03 December 2004 11:01 [Source: ICB]
Toluene is used in large quantities as an octane booster in gasoline but most of that portion is never removed from refinery streams. Its major chemical use is to make xylenes (and benzene) via disproportionation (TDP), or benzene via hydrodealkylation (HDA) processes. About 16% is used to make solvents and about 7% of world demand is from toluene diisocyanate (TDI). Minor uses are found in the production of phenol, caprolactam, nitrobenzene, benzoic acid and benzyl chloride.
There are three grades of toluene: TDI-grade with a purity of 99.9% and nitrate grade at 98.5%, for solvent use and as a feedstock for HDA and TDP plants. In the US there is a commercial grade of 95% purity for gasoline blending and HDA feedstock.
Cefic figures show that west European toluene production in 2003 was nearly 2.2m tonne from a capacity of 2.65m tonne/year. Total actual consumption last year is estimated by DeWitt consultancy at 1.9m tonne, with 970 000 tonne consumed in xylenes and benzene output, 350 000 tonne in solvent applications and 580 000 tonne for other uses, primarily TDA/TDI.
Supply and demand has been balanced by exports, particularly to feed strong Asian markets, and by some gasoline blending. Strong benzene values have kept HDA units operational most of the year. Aral Aromatics commissioned a new 30 000 tonne/year unit in Gelsenkirchen, Germany, last month.
In eastern Europe, DeWitt estimates 2003 output was 846 000 tonne from nearly 1.9m tonne/year of capacity. Demand last year into benzene and xylenes was 236 000 tonne, solvents was 116 000 tonne and other uses accounted for 283 000 tonne.
European spot numbers started climbing in late 2003 and have stayed strong throughout 2004, bolstered by record energy costs as well as strong exports. Spot prices are currently quoted in the range $585-595/tonne fob NWE. Contracts are now mostly settled on a monthly basis. However, agreements are being done on a private and confidential basis and, from quarter one this year, there is no longer a published reference price.
Most toluene is produced from the catalytic reforming of naphtha or from pyrolysis gasoline co-produced in the steam cracking of liquid feeds. In the catalytic reforming process, a hydrocarbon mixture rich in aromatics is passed over a dehydrogenation catalyst. After removing light hydrocarbon gases by fractionation, the reformate is sent to a tower where an aromatic-rich fraction is obtained. Toluene is recovered from the middle cut by azeotropic or extractive distillation, or more usually by solvent extraction.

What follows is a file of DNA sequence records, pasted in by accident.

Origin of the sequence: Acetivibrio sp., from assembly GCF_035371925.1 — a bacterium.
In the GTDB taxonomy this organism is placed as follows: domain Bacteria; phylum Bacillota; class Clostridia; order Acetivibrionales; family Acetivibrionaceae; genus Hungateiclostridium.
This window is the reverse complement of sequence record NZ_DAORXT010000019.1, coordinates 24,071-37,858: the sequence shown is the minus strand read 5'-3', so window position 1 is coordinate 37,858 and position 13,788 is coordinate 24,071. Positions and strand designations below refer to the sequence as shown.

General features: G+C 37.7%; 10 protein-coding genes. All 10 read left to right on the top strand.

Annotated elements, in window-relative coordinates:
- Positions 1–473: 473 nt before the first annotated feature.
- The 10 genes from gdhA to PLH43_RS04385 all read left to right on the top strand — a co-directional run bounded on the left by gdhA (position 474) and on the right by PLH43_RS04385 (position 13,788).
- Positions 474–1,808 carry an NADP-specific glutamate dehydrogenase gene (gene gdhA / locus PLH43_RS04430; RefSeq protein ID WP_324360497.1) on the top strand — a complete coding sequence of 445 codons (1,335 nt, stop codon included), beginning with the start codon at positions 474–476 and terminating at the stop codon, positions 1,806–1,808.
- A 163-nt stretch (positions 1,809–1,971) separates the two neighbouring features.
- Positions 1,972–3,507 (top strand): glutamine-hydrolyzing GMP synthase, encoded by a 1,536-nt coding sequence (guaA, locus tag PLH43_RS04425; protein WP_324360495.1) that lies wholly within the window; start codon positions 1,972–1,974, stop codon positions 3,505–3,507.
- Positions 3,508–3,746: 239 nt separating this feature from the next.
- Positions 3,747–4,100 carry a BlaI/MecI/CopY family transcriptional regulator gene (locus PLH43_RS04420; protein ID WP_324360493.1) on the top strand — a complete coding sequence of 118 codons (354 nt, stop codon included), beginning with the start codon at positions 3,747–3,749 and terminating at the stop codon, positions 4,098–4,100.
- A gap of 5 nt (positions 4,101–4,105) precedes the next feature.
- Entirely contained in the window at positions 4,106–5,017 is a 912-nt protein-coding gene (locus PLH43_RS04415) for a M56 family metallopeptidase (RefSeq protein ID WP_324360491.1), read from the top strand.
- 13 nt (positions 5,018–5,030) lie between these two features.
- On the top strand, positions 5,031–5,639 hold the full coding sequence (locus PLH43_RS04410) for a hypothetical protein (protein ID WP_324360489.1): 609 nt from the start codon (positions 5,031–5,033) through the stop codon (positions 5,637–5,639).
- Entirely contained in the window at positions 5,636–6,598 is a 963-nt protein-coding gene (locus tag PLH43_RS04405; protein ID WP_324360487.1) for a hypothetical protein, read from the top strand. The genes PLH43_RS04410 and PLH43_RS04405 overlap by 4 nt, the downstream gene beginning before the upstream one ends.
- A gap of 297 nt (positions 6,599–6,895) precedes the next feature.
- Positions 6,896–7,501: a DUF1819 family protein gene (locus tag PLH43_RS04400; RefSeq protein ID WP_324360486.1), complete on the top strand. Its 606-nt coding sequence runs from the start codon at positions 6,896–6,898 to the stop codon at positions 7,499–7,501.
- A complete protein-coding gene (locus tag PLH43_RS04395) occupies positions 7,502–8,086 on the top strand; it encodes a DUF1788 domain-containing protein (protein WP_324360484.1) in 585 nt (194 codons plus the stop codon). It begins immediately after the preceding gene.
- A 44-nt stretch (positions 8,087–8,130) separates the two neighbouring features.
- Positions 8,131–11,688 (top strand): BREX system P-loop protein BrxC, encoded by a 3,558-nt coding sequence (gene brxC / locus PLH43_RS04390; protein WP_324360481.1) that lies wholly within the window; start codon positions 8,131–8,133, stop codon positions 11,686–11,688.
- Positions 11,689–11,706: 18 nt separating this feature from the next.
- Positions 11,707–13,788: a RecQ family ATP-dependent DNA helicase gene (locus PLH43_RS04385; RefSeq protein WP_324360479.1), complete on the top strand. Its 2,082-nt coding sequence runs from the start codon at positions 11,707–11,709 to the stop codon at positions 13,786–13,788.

BP/UOP’s Cyclar process converts butanes and propanes into aromatics. A very small amount of toluene is still produced from light oil formed by the carbonisation of coal.
Toluene is a clear, mobile liquid with a sweet, pungent odour. It is highly flammable and flashback can occur due to its heavy vapour. It can irritate the eyes, skin and respiratory tract and is a powerful narcotic if inhaled.
DeWitt expects toluene demand in western Europe for benzene and xylenes to lift to about 1.05m tonne in 2004, with other uses climbing to 595 000 tonne. Solvent use will continue to decline slightly.
Strong export demand to feed fast-growing Asian markets is expected to keep Europe balanced in the short term. However, reduced demand will be seen in Europe next year following DSM’s expected conversion/closure of its toluene-based phenol unit in Botlek, the Netherlands.
|Dow Chemical||Terneuzen, N’lands||30|
|Syndial||Porto Torres, Italy||70|
|Huntsman Petrochemicals||North Tees, ?UK||330|
|Polimeri Europa||Porto Marghera, Italy||50|
|Total Petrochemicals||Feyzin, France||40|
|Lukoil Neftochim||Burgas, Bulgaria||50|
|PC Blachownia||Kedzierzyn, Poland||40|
|PKN Orlen||Plock, Poland||90|
|* only plants above 30 000 tonne/year|
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